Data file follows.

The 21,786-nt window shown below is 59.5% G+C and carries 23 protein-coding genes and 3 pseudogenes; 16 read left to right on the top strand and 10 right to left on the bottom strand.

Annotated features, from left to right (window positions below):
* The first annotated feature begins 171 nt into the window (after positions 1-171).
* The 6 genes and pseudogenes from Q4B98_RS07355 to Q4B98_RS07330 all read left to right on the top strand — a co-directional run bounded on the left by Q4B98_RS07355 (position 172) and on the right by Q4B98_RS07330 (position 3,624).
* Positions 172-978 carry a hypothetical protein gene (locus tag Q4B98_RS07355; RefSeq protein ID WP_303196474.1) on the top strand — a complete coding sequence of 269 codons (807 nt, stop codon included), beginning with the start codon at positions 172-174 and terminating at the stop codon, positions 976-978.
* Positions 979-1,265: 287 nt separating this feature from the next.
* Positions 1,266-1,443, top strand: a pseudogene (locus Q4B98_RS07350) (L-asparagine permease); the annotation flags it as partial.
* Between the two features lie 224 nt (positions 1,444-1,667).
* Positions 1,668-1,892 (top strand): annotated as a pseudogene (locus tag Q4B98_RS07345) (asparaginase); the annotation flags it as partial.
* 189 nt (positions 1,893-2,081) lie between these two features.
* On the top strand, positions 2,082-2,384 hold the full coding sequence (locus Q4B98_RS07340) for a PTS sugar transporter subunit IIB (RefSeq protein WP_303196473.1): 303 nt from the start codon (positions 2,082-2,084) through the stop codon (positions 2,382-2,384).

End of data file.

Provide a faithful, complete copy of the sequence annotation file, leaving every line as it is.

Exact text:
The 21,786-nt window shown below is 59.5% G+C and carries 23 protein-coding genes and 3 pseudogenes; 16 read left to right on the top strand and 10 right to left on the bottom strand.

Annotated features, from left to right (window positions below):
* The first annotated feature begins 171 nt into the window (after positions 1-171).
* The 6 genes and pseudogenes from Q4B98_RS07355 to Q4B98_RS07330 all read left to right on the top strand — a co-directional run bounded on the left by Q4B98_RS07355 (position 172) and on the right by Q4B98_RS07330 (position 3,624).
* Positions 172-978 carry a hypothetical protein gene (locus tag Q4B98_RS07355; RefSeq protein ID WP_303196474.1) on the top strand — a complete coding sequence of 269 codons (807 nt, stop codon included), beginning with the start codon at positions 172-174 and terminating at the stop codon, positions 976-978.
* Positions 979-1,265: 287 nt separating this feature from the next.
* Positions 1,266-1,443, top strand: a pseudogene (locus Q4B98_RS07350) (L-asparagine permease); the annotation flags it as partial.
* Between the two features lie 224 nt (positions 1,444-1,667).
* Positions 1,668-1,892 (top strand): annotated as a pseudogene (locus tag Q4B98_RS07345) (asparaginase); the annotation flags it as partial.
* 189 nt (positions 1,893-2,081) lie between these two features.
* On the top strand, positions 2,082-2,384 hold the full coding sequence (locus Q4B98_RS07340) for a PTS sugar transporter subunit IIB (RefSeq protein WP_303196473.1): 303 nt from the start codon (positions 2,082-2,084) through the stop codon (positions 2,382-2,384).